My parents fight a lot

Aunty Julie,

I grew up to meet my parents fighting a lot . I think my dad beats my mum for no reason. My mum cries everyday and I hate seeing her like that. It also affects me and my siblings psychologically. Sometimes, I feel like we are not like normal children or our family is different from other families. My social life is suffering and I fear I will grow up to be like my dad and a wife beater.

I feel so helpless.

Fabian, Lagos

Dear Fabian,

That’s a terrible situation to be in. You clearly worry about your mother a great deal, and it’s not easy knowing what to do. It also sounds like you’re quite angry about how they fight. Sometimes, in relationships, issues come up which couples find difficult to agree on. There may not be easy answers, and sometimes, a compromise can’t be reached. Some couples find it helpful to get counselling together, to help sort out differences.

You haven’t mentioned whether this is something your parents have done. If they haven’t, it’s really difficult as a child to suggest such things. I wonder though, if your parents know how upset you are over them fighting? If this is a conversation you are able to have with either of them, it may be helpful as a starting point to look at getting further help.

I do understand that you might not necessarily be able to talk to your parents about these things. If so, you may find it helpful to get advice from someone you trust, like a family member or close friend. Sometimes, such people may have a different perspective on things, which could help you understand the situation, or they might be in a better position to talk to your parents.

You said something about you turning out to be a wife beater like your father. That is why you also need counselling so as to live a separate life different from your father. You’ve talked about feeling helpless and having thoughts of killing yourself. It’s understandable to feel hopeless when faced with such a difficult situation. It might be a good idea to see a professional on your own to get some support.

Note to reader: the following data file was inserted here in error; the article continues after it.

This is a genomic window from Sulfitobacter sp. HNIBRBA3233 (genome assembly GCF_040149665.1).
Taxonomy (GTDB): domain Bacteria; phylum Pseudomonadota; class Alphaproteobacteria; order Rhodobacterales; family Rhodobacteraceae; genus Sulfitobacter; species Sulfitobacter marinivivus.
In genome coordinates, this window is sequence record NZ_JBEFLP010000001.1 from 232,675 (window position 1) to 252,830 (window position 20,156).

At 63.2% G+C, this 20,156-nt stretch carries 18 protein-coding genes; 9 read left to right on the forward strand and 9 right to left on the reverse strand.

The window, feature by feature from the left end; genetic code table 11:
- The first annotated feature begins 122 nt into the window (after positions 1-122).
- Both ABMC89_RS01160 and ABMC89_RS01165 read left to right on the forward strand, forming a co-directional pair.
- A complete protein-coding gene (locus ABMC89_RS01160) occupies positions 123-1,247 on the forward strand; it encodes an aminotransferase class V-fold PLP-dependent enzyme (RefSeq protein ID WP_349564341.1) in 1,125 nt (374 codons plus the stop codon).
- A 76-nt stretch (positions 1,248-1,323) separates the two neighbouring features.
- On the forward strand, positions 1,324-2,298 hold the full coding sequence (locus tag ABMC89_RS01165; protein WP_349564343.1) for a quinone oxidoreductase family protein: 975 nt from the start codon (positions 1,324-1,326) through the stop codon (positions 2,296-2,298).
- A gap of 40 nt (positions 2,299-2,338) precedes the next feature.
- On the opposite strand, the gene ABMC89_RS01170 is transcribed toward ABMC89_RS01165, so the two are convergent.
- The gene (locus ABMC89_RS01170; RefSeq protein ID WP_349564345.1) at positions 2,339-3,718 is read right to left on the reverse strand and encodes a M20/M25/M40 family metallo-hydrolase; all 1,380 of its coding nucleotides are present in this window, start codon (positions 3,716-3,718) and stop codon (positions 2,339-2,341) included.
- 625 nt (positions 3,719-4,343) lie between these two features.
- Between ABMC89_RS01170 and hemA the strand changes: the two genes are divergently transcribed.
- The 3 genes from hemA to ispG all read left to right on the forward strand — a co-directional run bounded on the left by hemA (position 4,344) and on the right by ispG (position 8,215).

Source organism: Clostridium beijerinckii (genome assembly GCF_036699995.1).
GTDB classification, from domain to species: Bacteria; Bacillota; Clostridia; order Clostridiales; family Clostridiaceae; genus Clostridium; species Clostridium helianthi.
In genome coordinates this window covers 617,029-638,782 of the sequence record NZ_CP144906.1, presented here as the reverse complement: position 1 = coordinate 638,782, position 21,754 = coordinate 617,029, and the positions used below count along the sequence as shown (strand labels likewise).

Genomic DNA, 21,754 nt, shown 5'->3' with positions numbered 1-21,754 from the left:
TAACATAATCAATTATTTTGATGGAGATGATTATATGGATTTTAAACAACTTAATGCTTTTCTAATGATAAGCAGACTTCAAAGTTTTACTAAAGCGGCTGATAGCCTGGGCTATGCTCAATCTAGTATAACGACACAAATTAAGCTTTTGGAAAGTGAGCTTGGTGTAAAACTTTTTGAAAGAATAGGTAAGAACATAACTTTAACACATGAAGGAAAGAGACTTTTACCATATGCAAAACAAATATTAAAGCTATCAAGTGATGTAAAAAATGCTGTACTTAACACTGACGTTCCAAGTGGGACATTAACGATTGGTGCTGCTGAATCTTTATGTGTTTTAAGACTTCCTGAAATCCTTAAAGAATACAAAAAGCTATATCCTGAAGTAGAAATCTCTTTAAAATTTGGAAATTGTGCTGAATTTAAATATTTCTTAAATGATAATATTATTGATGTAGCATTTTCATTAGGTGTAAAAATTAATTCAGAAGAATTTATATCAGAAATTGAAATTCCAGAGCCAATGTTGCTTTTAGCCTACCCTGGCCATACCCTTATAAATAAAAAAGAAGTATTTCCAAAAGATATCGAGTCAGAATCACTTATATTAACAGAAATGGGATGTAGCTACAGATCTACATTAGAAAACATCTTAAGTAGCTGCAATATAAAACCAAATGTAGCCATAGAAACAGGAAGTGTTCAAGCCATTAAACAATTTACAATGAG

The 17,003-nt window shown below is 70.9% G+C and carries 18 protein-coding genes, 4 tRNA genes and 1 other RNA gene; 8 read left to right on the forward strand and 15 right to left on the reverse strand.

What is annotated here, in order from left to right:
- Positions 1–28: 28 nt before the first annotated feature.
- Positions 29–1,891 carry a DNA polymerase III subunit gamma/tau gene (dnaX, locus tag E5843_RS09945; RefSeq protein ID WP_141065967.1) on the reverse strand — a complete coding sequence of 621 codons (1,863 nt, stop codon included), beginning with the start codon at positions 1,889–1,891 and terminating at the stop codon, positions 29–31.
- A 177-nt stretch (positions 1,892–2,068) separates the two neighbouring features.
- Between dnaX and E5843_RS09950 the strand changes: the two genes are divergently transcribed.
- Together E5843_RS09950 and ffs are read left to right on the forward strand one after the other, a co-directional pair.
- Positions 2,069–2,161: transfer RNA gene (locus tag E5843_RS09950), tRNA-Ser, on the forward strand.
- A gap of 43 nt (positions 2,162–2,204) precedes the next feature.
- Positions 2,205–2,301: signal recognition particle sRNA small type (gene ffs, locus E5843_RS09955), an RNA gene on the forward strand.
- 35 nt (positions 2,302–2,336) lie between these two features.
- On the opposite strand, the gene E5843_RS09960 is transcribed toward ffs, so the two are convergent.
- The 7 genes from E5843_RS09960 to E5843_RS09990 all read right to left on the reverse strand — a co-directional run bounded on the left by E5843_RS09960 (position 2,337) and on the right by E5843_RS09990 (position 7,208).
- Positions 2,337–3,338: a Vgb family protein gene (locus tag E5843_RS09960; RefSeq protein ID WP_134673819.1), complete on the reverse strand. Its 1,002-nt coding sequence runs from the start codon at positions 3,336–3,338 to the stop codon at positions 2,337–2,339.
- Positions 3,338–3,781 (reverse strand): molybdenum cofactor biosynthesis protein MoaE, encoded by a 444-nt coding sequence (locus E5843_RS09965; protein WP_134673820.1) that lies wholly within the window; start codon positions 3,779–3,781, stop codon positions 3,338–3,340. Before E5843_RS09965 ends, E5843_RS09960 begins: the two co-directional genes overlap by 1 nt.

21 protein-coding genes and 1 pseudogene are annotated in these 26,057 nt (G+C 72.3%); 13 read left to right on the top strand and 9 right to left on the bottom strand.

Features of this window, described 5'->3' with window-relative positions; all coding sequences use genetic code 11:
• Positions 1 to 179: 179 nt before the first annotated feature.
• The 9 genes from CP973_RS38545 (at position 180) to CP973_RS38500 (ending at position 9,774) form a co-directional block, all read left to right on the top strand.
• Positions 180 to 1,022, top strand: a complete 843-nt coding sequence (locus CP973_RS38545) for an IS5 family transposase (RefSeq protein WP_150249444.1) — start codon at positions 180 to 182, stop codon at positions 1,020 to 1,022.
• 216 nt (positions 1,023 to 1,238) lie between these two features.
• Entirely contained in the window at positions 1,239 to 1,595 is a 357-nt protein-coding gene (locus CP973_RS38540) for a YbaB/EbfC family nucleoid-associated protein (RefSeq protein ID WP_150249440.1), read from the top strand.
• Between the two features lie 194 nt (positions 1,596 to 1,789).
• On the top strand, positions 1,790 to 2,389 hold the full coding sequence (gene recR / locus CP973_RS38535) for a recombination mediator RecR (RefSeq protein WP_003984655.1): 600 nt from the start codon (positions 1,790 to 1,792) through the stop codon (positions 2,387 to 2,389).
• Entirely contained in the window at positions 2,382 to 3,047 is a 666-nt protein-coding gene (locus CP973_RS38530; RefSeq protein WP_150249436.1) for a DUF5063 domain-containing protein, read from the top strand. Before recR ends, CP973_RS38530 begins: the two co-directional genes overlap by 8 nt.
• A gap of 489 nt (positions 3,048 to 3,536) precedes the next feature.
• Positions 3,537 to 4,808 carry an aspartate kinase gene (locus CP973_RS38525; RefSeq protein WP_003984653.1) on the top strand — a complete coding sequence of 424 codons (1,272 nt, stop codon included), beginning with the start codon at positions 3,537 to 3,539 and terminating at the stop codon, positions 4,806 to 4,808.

And do you ever get caught up in the fighting? The most important thing right now is safety. If you’re worried that anyone, you or either of your parents are physically threatened in anyway, it’s important to call the police.

We are both itchy in our genital areas after sex

Aunty Julie,

A few weeks after my boyfriend and I had sex, we discovered we were both itchy in our genital areas. We postponed sex thinking it was just a yeast infection, his symptoms being redness and a bit of bumps, mine being itchy redness.

Two weeks later, we had sex again thinking it was cleared, because we were symptom free and then it came back again. He has multiple bumps on and under his foreskin along with itchiness and redness. I feel slight itchiness and a little redness. What might this be?

Jessica, Port- Harcourt

Dear Jessica,

You may have been right in the first instance. It does sound a bit like a yeast infection but you need to treat it to make it get better. You’ll need to see a doctor and explain your symptoms, which is a bit embarrassing but the best way for them to know what to suggest.

If you try this and it gets better, that’s probably what it was . I recommend going to see a doctor anyway as you two should get a routine test for STIs, especially chlamydia, as well as make sure you’re using a reliable form of birth control.